Overall Changes Over Time
When comparing CPD measurements between PV and GV groups, significant mean decreases occurred in most categories (Table 2). Baseline whole superficial CPD was 46.3% ± 3.2% in the PV group and 45.8% ± 4.6% in the GV group (P = .83). Baseline whole deep CPD was 51.3% ± 3.3% in the PV group and 50.5% ± 4.7% in the GV group; this difference was also not significant (P = .70). At 24 months, both groups experienced a statistically significant decrease in CPD. The PV's whole superficial CPD decreased by 6.44% ± 5.66% (P = .026); the GV's CPD decreased by 4.88% ± 3.68% (P = .01). The PV group exhibited a statistically significant decrease in whole deep CPD (−6.45% ± 5.99%; P = .036), whereas the GV group did not (−3.60% ± 3.92%; P = .07). There was no significant difference in mean change between the groups for either whole superficial CPD (P = .64) or deep CPD (P = .43).
Vision Group Comparison: 24 Months
Mean baseline FAZ area was larger in the PV group (0.34 mm3 ± 0.16 mm3) when compared to GV (0.24 mm3 ± 0.11 mm3); this baseline difference, however, was not statistically significant (P = .31). Each group exhibited FAZ enlargement at 24 months, which was statistically significant for PV participants (+0.23 mm3 ± 0.12 mm3; P < .001) and not for GV participants (+0.06 mm3 ± 0.08 mm3; P = .13). The mean difference between FAZ enlargement between the groups at 24 months was statistically significant (0.17 mm3 ± 0.14 mm3; P = .31).
At baseline, there was no statistically significant correlation between BCVA and any of the OCT and OCTA measurements (Table 3). Better final BCVA was negatively correlated with decreased CAT (r= −0.58 [–0.84 to −0.10]; P = .021) and decreased CV [r= −0.59 (−0.84 to −0.14). There was no significant correlation between BCVA and CST (P = .13). Better final BCVA positively correlated with less CPD loss within the superficial parafovea (r= +0.66 [0.23 to 0.88]; P = .006) and superficial whole (r= +0.60 [0.12 to 0.85]; P = .017) areas. There was no statistically significant correlation between final BCVA and the following mean CPD values: superficial foveal; deep foveal; deep parafoveal and deep whole macular (Table 4).
Pearson Correlations With BCVA at Baseline
Pearson Correlations With BCVA at 24 Months
Four severe, non-ocular AEs occurred. Three of the four AEs arose within the first 6 months and included a participant with dehydration, hypertension, and hyperglycemia requiring hospitalization; a participant with chest pain requiring cardiac catherization; and a participant hospitalized for bilateral lower limb cellulitis treatment. At Month 14, one patient exited the study due to death. AEs were categorized as unrelated to the study drug.
Our results suggest that FAZ enlargement and macular CPD loss continues to progress in eyes with DME despite fixed-interval IAI therapy; this loss also impacts visual outcomes. Statistically significant FAZ enlargement along with superficial and deep whole macular CPD loss occurred at 24 months (Figure 1). This study also identified a significant positive correlation between better final BCVA and less superficial parafoveal and whole macular CPD loss. Although many studies have not found statistically significant changes in FAZ and CPD in eyes treated with anti-VEGF for DME,17–19,21–22 our study is the first to offer a fixed treatment regimen and a notably longer follow-up time.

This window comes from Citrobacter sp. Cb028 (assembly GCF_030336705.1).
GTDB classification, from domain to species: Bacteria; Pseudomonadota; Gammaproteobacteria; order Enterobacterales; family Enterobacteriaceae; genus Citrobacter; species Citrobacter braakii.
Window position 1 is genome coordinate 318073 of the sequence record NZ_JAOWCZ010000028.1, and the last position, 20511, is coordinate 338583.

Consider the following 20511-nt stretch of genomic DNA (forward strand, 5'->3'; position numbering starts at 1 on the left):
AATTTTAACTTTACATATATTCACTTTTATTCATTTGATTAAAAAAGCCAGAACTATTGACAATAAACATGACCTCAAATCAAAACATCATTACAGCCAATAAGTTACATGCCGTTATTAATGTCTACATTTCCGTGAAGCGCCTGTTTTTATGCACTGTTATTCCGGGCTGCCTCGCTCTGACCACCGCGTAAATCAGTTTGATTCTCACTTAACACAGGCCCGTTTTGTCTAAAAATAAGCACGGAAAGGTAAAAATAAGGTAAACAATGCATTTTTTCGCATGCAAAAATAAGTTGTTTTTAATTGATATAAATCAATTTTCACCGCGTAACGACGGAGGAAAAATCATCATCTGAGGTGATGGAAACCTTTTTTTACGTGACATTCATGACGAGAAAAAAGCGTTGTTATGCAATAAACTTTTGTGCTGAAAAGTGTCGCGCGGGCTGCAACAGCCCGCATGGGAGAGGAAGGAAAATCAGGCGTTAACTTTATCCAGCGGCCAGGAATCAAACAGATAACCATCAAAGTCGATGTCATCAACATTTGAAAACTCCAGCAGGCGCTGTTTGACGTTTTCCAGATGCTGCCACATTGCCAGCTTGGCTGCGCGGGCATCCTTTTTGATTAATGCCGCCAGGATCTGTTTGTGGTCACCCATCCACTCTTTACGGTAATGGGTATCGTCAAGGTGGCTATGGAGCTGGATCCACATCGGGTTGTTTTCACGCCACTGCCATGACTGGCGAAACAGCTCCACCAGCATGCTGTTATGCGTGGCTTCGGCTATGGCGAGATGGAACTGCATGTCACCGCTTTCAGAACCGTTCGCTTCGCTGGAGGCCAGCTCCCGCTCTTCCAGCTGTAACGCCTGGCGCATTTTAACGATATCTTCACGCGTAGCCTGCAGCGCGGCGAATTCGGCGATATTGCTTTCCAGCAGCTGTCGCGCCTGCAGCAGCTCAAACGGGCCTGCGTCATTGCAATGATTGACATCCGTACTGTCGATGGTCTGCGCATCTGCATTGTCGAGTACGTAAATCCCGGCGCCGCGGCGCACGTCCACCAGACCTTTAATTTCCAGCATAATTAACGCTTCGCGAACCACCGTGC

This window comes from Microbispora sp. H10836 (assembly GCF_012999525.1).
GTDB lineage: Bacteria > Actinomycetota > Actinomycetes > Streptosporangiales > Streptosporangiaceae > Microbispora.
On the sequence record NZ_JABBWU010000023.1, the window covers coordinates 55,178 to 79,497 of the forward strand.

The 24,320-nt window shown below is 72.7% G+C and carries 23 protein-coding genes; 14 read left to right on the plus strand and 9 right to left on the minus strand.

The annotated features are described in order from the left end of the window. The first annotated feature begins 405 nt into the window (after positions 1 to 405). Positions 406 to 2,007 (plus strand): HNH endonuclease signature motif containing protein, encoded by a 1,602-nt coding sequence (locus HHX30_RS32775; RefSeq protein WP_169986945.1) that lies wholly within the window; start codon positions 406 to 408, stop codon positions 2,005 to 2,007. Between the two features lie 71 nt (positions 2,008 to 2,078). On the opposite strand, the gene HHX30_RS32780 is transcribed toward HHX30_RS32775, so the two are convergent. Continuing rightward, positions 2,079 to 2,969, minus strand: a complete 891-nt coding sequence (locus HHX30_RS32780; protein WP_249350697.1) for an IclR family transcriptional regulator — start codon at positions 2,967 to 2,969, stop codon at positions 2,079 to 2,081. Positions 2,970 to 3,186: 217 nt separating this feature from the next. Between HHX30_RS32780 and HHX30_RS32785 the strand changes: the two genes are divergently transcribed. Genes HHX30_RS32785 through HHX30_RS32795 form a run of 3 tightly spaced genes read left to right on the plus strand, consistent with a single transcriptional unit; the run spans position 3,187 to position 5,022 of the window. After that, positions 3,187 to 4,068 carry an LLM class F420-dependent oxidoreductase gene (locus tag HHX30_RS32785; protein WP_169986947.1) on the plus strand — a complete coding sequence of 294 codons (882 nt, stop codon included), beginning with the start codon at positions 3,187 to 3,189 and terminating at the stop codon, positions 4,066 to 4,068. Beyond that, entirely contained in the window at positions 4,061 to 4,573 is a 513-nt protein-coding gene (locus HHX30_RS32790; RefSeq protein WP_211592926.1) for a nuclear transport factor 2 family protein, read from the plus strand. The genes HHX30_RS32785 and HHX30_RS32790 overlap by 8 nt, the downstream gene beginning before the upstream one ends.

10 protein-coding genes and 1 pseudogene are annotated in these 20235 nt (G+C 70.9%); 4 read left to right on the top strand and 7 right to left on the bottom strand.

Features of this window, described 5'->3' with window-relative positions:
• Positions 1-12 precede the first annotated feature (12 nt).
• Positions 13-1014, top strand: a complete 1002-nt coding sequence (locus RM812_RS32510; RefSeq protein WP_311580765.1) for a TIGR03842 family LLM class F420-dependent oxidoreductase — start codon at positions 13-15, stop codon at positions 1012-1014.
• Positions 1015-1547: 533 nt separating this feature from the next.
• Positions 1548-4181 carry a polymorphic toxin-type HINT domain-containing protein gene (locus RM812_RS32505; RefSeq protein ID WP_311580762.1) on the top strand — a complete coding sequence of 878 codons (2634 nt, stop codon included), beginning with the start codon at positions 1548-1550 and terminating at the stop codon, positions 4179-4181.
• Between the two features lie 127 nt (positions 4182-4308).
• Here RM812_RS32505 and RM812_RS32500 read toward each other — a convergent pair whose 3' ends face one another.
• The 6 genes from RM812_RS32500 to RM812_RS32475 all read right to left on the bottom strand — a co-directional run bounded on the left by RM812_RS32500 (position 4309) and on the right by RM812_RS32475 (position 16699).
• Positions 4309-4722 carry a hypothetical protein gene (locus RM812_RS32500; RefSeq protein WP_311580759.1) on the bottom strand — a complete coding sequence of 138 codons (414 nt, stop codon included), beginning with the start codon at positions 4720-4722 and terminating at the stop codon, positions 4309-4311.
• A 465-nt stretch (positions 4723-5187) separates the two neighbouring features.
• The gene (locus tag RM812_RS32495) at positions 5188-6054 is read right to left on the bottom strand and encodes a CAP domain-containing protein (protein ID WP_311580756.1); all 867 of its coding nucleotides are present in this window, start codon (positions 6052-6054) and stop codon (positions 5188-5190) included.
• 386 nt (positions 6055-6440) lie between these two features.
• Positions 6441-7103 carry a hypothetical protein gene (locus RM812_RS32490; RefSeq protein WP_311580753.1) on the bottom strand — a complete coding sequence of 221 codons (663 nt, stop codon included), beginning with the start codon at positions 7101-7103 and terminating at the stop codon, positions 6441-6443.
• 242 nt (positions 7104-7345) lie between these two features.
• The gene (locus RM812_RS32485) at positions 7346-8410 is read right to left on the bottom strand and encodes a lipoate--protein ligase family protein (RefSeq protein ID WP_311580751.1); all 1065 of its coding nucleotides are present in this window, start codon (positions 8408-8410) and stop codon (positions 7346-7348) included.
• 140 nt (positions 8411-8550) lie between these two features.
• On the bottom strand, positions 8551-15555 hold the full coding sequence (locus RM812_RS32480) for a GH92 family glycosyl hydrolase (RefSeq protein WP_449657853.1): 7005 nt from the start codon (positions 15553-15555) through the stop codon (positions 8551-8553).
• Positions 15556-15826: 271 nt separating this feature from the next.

Optical coherence tomography angiography (OCTA), optical coherence tomography (OCT), and capillary perfusion density (CPD) analysis in a single study eye with center-involved diabetic macular edema (DME). (A1) Baseline foveal avascular zone (FAZ) area analysis; FAZ area = 0.592 mm2. (A2) Baseline OCT. (A3) Baseline CPD analysis. (B1) FAZ area analysis at Month 6; FAZ area = 0.635 mm2. (B2) Month 6 OCT. (B3) Month 6 CPD analysis. (C1) FAZ area analysis at Month 24, which depicts enlargement of FAZ from baseline; FAZ area = 0.685 mm2. (C2) Month 24 OCT with resolution of DME. (C3) Month 24 CPD analysis showing loss of perfusion density from baseline.
Like previous reports,5–10 our participants exhibited significant improvement in anatomic measurements and BCVA when switched from other anti-VEGF medications to fixed-interval IAI. The EARLY study23 offers additional support of early switch in anti-VEGF therapy; their analysis of Protocol I reported that long-term response to anti-VEGF therapy could be predicted by degree of BCVA improvement following three injections and concluded that if eyes did not show early (initial 3 to 6 months) improvement in BCVA, a different anti-VEGF or intraocular corticosteroid should be trialed. Protocol T also noted that eyes with 20/50 vision or worse showed greater visual and anatomical outcomes with IAI at year 1, which promoted some physicians to initiate IAI therapy earlier in eyes with poor vision; these vision outcomes, however, were not upheld at year 2.11 Although these switch studies showed greater anatomic improvement results with aflibercept, it is worth mentioning that non-switched controls have demonstrated continued improvement in CST and BCVA with chronic therapy.13 Both groups in the Demircan et al. study13 exhibited statistically significant decreases in CST, with the switch group's improvement being significantly greater; however, BCVA improvement between the groups was not significant. Although our authors can only speculate, anatomical improvement on OCT alone may not adequately reflect permanent structural damage, specifically small losses in capillary structure over time, which could explain these mixed visual outcomes.